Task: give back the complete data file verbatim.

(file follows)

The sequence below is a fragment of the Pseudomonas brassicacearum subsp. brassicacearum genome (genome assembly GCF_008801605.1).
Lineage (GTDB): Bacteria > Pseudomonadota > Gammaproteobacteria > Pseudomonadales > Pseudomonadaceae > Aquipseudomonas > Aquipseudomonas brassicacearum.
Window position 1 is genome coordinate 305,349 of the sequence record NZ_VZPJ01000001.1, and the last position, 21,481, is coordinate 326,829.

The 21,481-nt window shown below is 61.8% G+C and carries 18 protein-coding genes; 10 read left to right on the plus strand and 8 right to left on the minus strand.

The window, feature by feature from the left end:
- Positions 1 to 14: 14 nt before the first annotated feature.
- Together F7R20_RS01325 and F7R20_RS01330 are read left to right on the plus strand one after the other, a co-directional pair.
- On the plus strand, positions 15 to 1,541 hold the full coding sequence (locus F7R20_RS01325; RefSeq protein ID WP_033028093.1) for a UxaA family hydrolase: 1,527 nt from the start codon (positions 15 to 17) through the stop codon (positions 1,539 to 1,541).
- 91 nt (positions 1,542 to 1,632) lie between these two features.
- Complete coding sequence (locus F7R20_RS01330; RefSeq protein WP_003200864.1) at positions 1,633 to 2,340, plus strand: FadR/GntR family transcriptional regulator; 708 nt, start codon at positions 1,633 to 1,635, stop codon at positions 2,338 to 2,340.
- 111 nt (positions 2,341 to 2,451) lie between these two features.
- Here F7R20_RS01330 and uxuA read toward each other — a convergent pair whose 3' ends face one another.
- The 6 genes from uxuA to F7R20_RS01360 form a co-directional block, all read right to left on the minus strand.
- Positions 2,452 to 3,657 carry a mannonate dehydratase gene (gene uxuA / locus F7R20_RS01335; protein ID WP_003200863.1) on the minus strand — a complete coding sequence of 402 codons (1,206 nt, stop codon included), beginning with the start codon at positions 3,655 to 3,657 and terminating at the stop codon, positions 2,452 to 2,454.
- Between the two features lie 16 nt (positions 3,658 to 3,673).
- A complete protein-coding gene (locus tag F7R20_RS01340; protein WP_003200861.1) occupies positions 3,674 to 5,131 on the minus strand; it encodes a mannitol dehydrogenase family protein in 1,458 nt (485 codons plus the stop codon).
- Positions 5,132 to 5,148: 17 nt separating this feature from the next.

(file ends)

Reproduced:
The sequence below is a fragment of the Pseudomonas brassicacearum subsp. brassicacearum genome (genome assembly GCF_008801605.1).
Lineage (GTDB): Bacteria > Pseudomonadota > Gammaproteobacteria > Pseudomonadales > Pseudomonadaceae > Aquipseudomonas > Aquipseudomonas brassicacearum.
Window position 1 is genome coordinate 305,349 of the sequence record NZ_VZPJ01000001.1, and the last position, 21,481, is coordinate 326,829.

The 21,481-nt window shown below is 61.8% G+C and carries 18 protein-coding genes; 10 read left to right on the plus strand and 8 right to left on the minus strand.

The window, feature by feature from the left end:
- Positions 1 to 14: 14 nt before the first annotated feature.
- Together F7R20_RS01325 and F7R20_RS01330 are read left to right on the plus strand one after the other, a co-directional pair.
- On the plus strand, positions 15 to 1,541 hold the full coding sequence (locus F7R20_RS01325; RefSeq protein ID WP_033028093.1) for a UxaA family hydrolase: 1,527 nt from the start codon (positions 15 to 17) through the stop codon (positions 1,539 to 1,541).
- 91 nt (positions 1,542 to 1,632) lie between these two features.
- Complete coding sequence (locus F7R20_RS01330; RefSeq protein WP_003200864.1) at positions 1,633 to 2,340, plus strand: FadR/GntR family transcriptional regulator; 708 nt, start codon at positions 1,633 to 1,635, stop codon at positions 2,338 to 2,340.
- 111 nt (positions 2,341 to 2,451) lie between these two features.
- Here F7R20_RS01330 and uxuA read toward each other — a convergent pair whose 3' ends face one another.
- The 6 genes from uxuA to F7R20_RS01360 form a co-directional block, all read right to left on the minus strand.
- Positions 2,452 to 3,657 carry a mannonate dehydratase gene (gene uxuA / locus F7R20_RS01335; protein ID WP_003200863.1) on the minus strand — a complete coding sequence of 402 codons (1,206 nt, stop codon included), beginning with the start codon at positions 3,655 to 3,657 and terminating at the stop codon, positions 2,452 to 2,454.
- Between the two features lie 16 nt (positions 3,658 to 3,673).
- A complete protein-coding gene (locus tag F7R20_RS01340; protein WP_003200861.1) occupies positions 3,674 to 5,131 on the minus strand; it encodes a mannitol dehydrogenase family protein in 1,458 nt (485 codons plus the stop codon).
- Positions 5,132 to 5,148: 17 nt separating this feature from the next.